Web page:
Role of government and GLCs in the private sector affect competitive market structure for SMEs

Year: 2020

This post is written as a brief comment to headlines in local papers noting the unexpected increase in NODX.

“FMG notes enthusiastic headlines in local papers that NODX showed an unexpected increase. The devil is in the details.

First, those rises are off a very low base of much-reduced export volumes.

Second, a large proportion concerns trade in non-monetary gold. Neither is a good sign. The narrative of facts is made plainer in the data from the Department of Statistics.

Singaporeans still live in a dream world, expectant of normalcy or its imminent return, need to wake up.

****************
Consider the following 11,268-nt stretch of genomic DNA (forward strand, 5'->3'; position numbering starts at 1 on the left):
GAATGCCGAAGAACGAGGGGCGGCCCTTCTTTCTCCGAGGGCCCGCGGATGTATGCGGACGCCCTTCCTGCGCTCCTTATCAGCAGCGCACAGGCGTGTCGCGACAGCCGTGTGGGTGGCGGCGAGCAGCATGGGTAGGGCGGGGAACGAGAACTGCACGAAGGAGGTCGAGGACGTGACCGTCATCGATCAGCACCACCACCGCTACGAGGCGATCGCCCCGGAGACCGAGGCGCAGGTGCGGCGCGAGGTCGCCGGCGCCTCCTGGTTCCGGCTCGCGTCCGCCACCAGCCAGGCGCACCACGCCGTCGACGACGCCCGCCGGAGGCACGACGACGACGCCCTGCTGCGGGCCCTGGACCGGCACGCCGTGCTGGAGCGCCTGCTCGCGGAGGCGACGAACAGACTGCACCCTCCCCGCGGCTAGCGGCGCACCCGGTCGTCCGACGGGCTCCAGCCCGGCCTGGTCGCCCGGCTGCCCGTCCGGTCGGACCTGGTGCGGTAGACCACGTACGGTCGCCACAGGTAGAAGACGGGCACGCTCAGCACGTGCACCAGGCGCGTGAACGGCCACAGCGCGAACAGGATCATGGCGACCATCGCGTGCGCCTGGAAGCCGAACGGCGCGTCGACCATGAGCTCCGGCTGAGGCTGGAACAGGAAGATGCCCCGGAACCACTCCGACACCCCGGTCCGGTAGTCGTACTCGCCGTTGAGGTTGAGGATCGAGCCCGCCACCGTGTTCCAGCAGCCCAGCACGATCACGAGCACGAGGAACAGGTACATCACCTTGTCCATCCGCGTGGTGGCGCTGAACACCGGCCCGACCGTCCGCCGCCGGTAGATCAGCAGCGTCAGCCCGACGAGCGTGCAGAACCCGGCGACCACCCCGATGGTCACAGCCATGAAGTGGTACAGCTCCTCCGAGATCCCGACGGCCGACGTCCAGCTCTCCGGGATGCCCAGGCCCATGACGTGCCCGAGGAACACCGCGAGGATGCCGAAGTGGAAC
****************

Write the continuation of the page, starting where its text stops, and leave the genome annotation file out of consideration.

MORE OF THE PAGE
The only Singaporean workers insulated are public servants with ‘iron rice bowls’. The financial sector is kept afloat by abundant liquidity, technology firms are having a bonanza, while bio-medical firms stand to gain from COVID.

The rest of the economy is a bloodbath, with SMEs doing most of the bleeding.

One reason is that in a small economy, the government and its GLCs long ago abandoned the ‘yellow pages rule’, meaning that they should not compete in sectors where private players can meet market needs or, if they do so to fix market failure, they should exit once that failure is remedied.

Instead, across a host of sectors, either government directly or GLCs ‘clean the clocks’ of SMEs, reducing their scope for growth and essentially presenting an unfair competitive market structure. This must change.”

– Devadas Krishnadas